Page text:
A tasty, digestible buffet of cosmic phenomena for readers with their eyes on the skies.




Answers to big questions, from the titular one (answer: “Everything!”) to what happens to pee in space (“it would boil, then freeze”).

The co-authors—one an astrophysicist, the other author of Geometry Is as Easy as Pie (2020)—offer chatty but cogent responses to a free-floating set of astro-queries. Along with frequent reminders that outer space is unimaginably enormous, readers will get relatively detailed lowdowns on diverse topics including black holes in general (“You’d only see this blindingly bright, white light in the fraction of a second before you were vaporized”), the nature of mass, the possibility that “rain” on planets like Jupiter is made of diamonds, space trash, Cepheid variables, the recordings on the Voyager probes, and the notion of multiple universes: “Crazy, right? But kind of cool too.” Highlighted by images of galaxies colliding in a “beautiful cosmic trainwreck” and 2019’s breakthrough photograph of a supermassive black hole, an array of well-placed space photos and digital renditions add small but evocative notes of visual wonder that complement the text’s abundant enthusiasm. The substantial text is not broken up into chapters, but text-message–shaped callout boxes presenting the questions help walk readers through the narrative, with logical related questions presented in yellow boxes. There is no backmatter beyond image credits.

A tasty, digestible buffet of cosmic phenomena for readers with their eyes on the skies. (Nonfiction. 9-11)

Pub Date: June 15, 2020

ISBN: 978-1-943431-54-0

Page Count: 90

Publisher: Tumblehome Learning

Review Posted Online: March 25, 2020

Kirkus Reviews Issue: April 15, 2020

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The photos effectively convey the scope of Harvey’s impact, but while journalistically sound, this informative book doesn’t...



The devastation of 2017’s Hurricane Harvey is explained, from the storm’s origin to its ongoing aftermath, in this photo-heavy book.

In retelling the story of how a storm got so big it caused 82 deaths and billions of dollars in damage along the Texas coast, Minneapolis-based author Felix details the science of hurricanes for those unfamiliar and unpacks why this and a series of other hurricanes made for one of the most damaging weather years on record. Although it’s packed with info-boxes, a glossary, tips for safety during a hurricane and helping survivors afterward, a snapshot of five other historic hurricanes, and well-curated photos, it misses an opportunity to convey some of the emotion and pain victims endured and continue to feel. Instead, much of the text feels like a summation of news reports, an efficient attempt to answer the whys of Hurricane Harvey, with only a few direct quotations. Readers learn about Virgil Smith, a Dickinson, Texas, teen who rescued others from floodwaters with an air mattress, but the information is secondhand. The book does answer, clearly and concisely, questions a kid might have about a hurricane, such as what happens to animals at the zoo in such an emergency and how a tropical storm forms in the first place. A portion of the book’s proceeds are to be donated to the Texas Library Association’s Disaster Relief Fund.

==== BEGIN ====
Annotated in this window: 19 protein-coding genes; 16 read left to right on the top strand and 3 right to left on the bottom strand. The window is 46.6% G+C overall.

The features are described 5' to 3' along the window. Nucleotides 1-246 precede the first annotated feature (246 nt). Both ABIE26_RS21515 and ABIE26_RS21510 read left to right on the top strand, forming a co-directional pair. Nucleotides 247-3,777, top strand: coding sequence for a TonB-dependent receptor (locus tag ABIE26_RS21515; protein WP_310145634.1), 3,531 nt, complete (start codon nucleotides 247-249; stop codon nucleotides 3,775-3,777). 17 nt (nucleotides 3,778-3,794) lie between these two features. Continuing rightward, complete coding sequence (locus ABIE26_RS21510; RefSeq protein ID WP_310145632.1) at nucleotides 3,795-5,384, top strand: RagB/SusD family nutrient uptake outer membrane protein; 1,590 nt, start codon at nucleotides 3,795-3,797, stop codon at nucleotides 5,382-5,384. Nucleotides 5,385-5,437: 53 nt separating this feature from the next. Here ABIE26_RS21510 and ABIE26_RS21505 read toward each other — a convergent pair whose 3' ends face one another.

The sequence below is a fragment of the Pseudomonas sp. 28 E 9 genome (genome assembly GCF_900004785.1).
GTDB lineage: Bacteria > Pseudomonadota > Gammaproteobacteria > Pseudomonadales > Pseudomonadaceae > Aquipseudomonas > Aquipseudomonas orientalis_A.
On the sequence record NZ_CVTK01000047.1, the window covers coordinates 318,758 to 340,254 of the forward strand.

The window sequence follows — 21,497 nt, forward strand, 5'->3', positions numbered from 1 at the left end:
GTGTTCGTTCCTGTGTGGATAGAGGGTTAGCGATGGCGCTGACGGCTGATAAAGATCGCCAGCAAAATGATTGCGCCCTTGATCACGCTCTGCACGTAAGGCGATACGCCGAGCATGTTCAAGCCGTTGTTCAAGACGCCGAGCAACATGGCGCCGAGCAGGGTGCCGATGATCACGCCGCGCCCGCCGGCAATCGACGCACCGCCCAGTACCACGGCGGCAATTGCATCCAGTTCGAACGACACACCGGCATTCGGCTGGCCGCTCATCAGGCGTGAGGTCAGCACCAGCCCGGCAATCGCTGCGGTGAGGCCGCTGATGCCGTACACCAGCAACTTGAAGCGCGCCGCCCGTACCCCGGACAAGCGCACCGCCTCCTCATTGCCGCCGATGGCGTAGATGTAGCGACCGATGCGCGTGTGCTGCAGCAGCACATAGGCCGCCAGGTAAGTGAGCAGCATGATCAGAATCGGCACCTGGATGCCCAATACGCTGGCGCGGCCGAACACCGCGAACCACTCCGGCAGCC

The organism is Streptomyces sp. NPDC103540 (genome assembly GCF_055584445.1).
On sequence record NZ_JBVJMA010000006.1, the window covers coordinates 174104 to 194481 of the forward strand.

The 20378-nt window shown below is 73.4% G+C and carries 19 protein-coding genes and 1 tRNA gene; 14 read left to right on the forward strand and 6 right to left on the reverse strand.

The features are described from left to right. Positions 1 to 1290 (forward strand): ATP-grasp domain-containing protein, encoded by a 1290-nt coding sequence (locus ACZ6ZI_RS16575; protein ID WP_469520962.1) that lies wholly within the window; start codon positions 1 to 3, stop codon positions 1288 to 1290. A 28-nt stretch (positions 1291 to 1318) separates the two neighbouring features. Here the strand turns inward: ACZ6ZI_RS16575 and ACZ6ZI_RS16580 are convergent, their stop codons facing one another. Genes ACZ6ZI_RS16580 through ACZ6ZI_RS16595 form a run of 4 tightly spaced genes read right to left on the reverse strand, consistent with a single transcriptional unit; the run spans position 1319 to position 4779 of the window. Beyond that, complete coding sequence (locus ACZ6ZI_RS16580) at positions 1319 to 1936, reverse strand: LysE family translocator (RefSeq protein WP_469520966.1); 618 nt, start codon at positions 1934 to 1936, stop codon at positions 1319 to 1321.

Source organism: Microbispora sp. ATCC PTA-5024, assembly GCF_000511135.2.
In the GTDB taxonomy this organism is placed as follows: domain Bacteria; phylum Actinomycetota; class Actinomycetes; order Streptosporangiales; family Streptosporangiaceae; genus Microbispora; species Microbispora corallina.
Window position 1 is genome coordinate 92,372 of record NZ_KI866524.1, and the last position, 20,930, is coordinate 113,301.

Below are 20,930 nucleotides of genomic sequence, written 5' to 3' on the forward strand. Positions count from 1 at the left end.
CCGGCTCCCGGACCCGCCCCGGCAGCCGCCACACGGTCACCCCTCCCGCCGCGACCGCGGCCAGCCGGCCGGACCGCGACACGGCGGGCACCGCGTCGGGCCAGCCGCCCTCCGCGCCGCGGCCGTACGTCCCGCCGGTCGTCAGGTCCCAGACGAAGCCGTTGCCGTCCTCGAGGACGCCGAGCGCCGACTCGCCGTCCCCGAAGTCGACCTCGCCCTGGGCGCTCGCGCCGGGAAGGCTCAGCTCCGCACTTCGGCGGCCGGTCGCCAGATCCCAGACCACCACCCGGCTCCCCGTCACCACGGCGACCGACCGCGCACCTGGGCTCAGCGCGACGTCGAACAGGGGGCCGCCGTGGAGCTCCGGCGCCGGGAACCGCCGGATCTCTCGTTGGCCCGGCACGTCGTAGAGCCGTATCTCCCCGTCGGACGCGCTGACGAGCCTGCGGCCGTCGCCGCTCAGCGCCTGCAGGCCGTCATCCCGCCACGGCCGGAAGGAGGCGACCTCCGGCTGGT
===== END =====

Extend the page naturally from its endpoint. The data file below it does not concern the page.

The photos effectively convey the scope of Harvey’s impact, but while journalistically sound, this informative book doesn’t capture the fear and shock those who lived through the hurricane must have felt. (Nonfiction. 9-10)

Pub Date: Feb. 1, 2018

ISBN: 978-1-5415-2888-8

Page Count: 36

Publisher: Millbrook/Lerner

Review Posted Online: March 19, 2018

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The cleanup, finger pointing, litigation and economic recovery are still ongoing, but this overview of the Deepwater Horizon disaster offers a short and coherent account of the spill itself, the well’s eventual capping and, in broad strokes, the immediate environmental impact. Noting that the initial explosion occurred the very night of a ceremony commending the crew’s safety record (but not going into the long tally of construction shortcuts that made that ceremony so disingenuous), Landau provides a linear nonjudgmental account of major events between the April 20 eruption and the announcement of a permanent plug on Sep. 19, 2010. Big color photos add views of the platform burning, ships cleaning up oil slicks, oil-soaked wildlife and damaged coastal areas, along with smaller murky pictures of the failed blowout preventer on the ocean floor and the replacement cap. Additional graphics provide clear views of the technology—the rig itself, a cross-section of the blowout preventer and the relief well in relation to the original well—and a map of the Gulf coastline shows the affected areas. Limited, out of date and entirely based on secondary sources as it is, this still presents younger audiences a slightly more complete picture than Mona Chiang’s Oil Spill Disaster (2000). Includes eco-activities, resource lists and a tally of other major spills. (Nonfiction. 9-11)

Pub Date: April 1, 2011

ISBN: 978-0-7613-7485-5

Page Count: 32

Publisher: Millbrook

Review Posted Online: April 5, 2011

Kirkus Reviews Issue: March 15, 2011

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